As an adult, learning to consciously release your psoas can rekindle vital energies by re-establishing your connection to your body’s internal signals—your instinctual somatic wisdom. Releasing your psoas encourages this process by allowing you to trust your skeletal stability instead of holding yourself up by muscular effort. Sensing your bones supporting weight translates into a physical and emotional feeling of “standing on your own two feet.” With a properly functioning psoas, the bones bear weight, the muscles move the bones, and the joints connect the subtle energies of the body. Energy flows through the joints, offering a sense of continuity, like the string flowing through a pearl necklace that transforms it into something more than the sum of its parts. The psoas, by conducting energy, grounds us to the earth, just as a grounding wire prevents shocks and eliminates static on a radio. Freed and grounded, the spine can awaken.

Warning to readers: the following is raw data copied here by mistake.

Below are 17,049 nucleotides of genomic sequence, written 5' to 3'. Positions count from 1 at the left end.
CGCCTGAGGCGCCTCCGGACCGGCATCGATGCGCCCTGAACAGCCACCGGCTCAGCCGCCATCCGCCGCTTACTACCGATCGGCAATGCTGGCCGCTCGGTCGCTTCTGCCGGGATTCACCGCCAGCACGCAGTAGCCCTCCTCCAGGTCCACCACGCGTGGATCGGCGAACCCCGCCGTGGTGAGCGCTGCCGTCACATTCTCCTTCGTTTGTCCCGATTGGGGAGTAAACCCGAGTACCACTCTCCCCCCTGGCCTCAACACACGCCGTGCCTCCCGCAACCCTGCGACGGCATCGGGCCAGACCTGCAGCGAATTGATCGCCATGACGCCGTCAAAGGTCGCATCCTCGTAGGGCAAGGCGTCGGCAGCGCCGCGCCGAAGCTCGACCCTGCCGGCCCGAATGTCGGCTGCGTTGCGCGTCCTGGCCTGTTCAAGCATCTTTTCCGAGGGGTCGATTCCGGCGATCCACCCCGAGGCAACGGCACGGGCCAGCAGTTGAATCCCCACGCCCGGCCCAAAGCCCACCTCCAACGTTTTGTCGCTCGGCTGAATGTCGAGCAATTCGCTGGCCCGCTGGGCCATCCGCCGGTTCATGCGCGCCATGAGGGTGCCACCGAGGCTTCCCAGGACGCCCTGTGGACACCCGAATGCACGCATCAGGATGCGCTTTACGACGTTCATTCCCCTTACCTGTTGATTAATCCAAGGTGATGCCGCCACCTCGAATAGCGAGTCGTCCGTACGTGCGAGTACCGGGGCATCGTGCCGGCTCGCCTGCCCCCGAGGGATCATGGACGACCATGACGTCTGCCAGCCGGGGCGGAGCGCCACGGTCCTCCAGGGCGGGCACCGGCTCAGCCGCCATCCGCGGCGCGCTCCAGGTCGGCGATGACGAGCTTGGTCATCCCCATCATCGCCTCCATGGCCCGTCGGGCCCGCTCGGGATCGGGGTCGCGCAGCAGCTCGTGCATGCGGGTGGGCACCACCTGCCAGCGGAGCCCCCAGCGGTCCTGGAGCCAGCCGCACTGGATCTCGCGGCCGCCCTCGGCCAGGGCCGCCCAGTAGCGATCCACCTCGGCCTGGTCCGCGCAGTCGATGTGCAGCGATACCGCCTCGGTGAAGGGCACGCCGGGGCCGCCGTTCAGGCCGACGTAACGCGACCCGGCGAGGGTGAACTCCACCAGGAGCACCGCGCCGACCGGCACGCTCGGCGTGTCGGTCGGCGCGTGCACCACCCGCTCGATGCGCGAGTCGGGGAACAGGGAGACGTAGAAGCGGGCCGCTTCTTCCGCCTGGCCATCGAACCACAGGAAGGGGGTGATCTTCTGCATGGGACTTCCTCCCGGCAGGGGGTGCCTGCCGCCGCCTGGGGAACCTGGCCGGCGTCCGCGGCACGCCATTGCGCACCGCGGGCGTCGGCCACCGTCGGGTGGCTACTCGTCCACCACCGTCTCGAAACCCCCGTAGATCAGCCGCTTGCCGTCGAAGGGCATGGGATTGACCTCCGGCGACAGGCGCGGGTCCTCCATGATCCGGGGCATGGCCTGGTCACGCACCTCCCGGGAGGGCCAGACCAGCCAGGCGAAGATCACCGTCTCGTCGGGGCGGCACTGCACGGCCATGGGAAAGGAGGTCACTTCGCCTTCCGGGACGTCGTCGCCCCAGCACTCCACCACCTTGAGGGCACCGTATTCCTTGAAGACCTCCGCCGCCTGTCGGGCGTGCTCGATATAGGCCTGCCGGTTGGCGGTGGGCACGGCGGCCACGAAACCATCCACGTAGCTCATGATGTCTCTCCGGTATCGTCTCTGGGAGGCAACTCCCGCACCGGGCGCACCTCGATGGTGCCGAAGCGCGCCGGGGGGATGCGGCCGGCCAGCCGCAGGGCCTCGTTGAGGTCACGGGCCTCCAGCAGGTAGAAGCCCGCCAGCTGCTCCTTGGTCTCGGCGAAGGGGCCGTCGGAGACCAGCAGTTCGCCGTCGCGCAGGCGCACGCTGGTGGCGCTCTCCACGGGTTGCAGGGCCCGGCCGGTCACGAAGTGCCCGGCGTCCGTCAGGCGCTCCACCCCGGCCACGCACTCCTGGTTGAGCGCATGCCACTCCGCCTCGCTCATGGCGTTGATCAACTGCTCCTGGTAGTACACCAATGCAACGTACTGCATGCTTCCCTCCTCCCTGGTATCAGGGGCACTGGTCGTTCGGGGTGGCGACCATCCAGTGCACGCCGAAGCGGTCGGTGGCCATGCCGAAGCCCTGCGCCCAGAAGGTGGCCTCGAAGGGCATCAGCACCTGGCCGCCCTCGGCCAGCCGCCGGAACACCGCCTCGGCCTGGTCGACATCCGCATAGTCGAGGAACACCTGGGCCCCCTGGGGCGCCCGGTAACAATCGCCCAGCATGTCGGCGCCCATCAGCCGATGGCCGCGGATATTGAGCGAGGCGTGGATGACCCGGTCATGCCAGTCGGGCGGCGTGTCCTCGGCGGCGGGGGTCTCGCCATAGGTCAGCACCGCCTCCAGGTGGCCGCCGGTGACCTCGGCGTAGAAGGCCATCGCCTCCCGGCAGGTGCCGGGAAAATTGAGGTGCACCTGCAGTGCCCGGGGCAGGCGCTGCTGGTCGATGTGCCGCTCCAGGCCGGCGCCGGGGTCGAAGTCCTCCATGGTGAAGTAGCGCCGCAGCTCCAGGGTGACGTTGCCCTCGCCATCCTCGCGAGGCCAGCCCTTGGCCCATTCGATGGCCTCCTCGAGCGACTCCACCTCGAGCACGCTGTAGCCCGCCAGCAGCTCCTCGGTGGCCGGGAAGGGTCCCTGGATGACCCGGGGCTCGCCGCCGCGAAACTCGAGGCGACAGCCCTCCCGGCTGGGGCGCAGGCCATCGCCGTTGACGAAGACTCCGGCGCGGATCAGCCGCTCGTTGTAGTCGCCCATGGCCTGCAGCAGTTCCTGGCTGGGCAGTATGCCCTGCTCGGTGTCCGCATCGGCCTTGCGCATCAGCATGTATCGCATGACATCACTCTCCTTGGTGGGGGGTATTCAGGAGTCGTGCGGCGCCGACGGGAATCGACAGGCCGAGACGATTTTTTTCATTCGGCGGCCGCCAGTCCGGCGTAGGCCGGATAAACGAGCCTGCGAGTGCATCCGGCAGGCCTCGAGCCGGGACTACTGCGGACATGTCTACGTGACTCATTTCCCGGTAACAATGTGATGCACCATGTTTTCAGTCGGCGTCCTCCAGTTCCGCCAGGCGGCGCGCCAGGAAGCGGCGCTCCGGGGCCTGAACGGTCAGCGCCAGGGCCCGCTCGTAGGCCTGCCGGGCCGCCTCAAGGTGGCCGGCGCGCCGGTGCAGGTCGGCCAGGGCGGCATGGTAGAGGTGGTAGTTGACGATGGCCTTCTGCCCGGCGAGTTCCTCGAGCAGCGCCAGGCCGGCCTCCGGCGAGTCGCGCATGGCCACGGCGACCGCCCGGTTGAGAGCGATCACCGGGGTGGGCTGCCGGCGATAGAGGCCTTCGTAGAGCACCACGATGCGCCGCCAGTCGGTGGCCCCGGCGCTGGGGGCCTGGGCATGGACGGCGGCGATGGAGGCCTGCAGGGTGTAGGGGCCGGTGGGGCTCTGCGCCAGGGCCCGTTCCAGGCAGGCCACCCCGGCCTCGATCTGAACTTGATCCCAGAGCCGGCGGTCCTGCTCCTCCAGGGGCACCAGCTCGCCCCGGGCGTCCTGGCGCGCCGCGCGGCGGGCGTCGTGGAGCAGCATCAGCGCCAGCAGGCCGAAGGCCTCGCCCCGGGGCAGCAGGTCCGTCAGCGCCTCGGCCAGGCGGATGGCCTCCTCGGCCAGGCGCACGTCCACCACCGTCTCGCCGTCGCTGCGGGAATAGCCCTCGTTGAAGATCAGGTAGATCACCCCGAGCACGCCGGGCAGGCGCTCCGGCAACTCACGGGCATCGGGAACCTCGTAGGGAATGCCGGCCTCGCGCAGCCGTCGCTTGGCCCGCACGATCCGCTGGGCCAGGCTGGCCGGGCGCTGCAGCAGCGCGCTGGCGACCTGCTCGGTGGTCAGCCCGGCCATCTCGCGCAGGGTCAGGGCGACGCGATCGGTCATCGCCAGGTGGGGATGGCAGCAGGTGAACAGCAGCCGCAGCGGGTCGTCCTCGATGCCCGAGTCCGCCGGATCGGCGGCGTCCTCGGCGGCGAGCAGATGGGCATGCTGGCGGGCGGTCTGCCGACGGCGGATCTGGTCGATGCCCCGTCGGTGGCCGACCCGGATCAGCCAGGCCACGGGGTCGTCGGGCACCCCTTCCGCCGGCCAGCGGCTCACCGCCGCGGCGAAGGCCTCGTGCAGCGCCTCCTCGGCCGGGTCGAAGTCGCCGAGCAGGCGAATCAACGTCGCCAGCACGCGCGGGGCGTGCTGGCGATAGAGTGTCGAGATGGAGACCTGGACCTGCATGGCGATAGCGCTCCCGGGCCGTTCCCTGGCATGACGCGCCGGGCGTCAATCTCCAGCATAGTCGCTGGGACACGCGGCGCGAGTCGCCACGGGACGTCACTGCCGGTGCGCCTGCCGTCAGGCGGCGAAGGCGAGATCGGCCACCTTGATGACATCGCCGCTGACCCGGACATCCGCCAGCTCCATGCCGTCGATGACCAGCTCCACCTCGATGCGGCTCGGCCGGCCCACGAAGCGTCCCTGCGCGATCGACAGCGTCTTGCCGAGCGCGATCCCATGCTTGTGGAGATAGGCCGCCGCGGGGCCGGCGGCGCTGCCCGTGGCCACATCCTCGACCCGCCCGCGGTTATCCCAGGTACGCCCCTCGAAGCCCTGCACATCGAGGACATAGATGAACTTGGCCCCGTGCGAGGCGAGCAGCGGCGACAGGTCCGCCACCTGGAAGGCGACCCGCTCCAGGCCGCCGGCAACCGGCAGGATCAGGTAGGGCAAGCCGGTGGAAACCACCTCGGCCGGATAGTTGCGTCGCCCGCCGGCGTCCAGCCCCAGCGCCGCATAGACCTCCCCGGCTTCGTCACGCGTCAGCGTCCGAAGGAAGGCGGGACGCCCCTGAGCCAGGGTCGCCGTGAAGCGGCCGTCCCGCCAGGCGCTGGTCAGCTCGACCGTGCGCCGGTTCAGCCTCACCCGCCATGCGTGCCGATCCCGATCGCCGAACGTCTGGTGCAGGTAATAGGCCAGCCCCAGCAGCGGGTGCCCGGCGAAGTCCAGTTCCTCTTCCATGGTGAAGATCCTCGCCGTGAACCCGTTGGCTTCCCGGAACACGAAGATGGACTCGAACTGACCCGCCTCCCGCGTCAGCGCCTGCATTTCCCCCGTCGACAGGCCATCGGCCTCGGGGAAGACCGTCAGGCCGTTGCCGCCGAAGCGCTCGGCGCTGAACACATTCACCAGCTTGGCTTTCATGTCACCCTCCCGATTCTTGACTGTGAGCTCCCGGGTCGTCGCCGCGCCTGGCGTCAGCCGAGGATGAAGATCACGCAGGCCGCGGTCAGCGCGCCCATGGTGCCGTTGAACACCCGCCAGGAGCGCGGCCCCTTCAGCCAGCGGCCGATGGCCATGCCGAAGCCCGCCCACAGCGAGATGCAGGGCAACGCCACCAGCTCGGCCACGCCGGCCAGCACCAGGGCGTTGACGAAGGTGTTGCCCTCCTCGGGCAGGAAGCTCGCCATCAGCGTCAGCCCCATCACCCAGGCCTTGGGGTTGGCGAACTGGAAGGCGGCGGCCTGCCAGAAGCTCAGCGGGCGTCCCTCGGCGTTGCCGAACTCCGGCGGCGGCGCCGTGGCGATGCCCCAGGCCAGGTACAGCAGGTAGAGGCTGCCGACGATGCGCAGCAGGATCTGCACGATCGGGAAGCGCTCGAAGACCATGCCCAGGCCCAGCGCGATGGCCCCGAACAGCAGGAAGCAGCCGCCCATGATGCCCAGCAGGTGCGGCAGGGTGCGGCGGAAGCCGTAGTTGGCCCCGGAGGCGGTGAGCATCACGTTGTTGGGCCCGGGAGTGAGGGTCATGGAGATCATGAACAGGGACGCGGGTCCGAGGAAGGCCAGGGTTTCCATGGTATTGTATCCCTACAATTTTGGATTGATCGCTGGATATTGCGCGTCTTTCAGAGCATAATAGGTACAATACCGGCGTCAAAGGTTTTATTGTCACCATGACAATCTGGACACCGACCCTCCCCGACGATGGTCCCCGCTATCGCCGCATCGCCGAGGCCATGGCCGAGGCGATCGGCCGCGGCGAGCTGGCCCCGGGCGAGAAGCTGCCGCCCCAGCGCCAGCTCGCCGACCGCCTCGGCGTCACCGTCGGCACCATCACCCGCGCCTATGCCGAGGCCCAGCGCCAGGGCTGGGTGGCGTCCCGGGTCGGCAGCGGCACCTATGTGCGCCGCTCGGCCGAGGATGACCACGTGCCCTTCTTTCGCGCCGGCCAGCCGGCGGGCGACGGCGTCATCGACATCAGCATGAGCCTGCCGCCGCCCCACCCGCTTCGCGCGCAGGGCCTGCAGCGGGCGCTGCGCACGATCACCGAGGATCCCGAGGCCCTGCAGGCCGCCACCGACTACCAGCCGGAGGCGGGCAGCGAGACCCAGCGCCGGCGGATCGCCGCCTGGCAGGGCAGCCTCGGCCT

Once you’ve learned to sense and release your psoas, you can apply these lessons to your yoga practice and everyday life. Keeping your psoas released during yoga practice liberates attention previously directed toward your contracted core, allowing you to sense more clearly the delicate balance of action between other muscle groups. And freeing your center creates a sense of relaxation and calm that can infuse all your activities. In his poem “Burnt Norton,” T.S. Eliot wrote a phrase that perfectly captures the inner stability and peacefulness that accompanies a properly functioning psoas: “the still point of the turning world.”
- The Psoas Muscle – the key to good position and deep seat (aspireequestrian.wordpress.com)
- Mel Collie Pilates | How to help correct your posture in 2 easy steps (melcollie.com)
- Tonight we dance: Lower back pain, tango and movement (camfordclinic.wordpress.com)
- Yoga for the olfactory impaired (biodwellblog.wordpress.com)
- The Proper Care and Feeding of your Psoas Muscle (balancebio.com)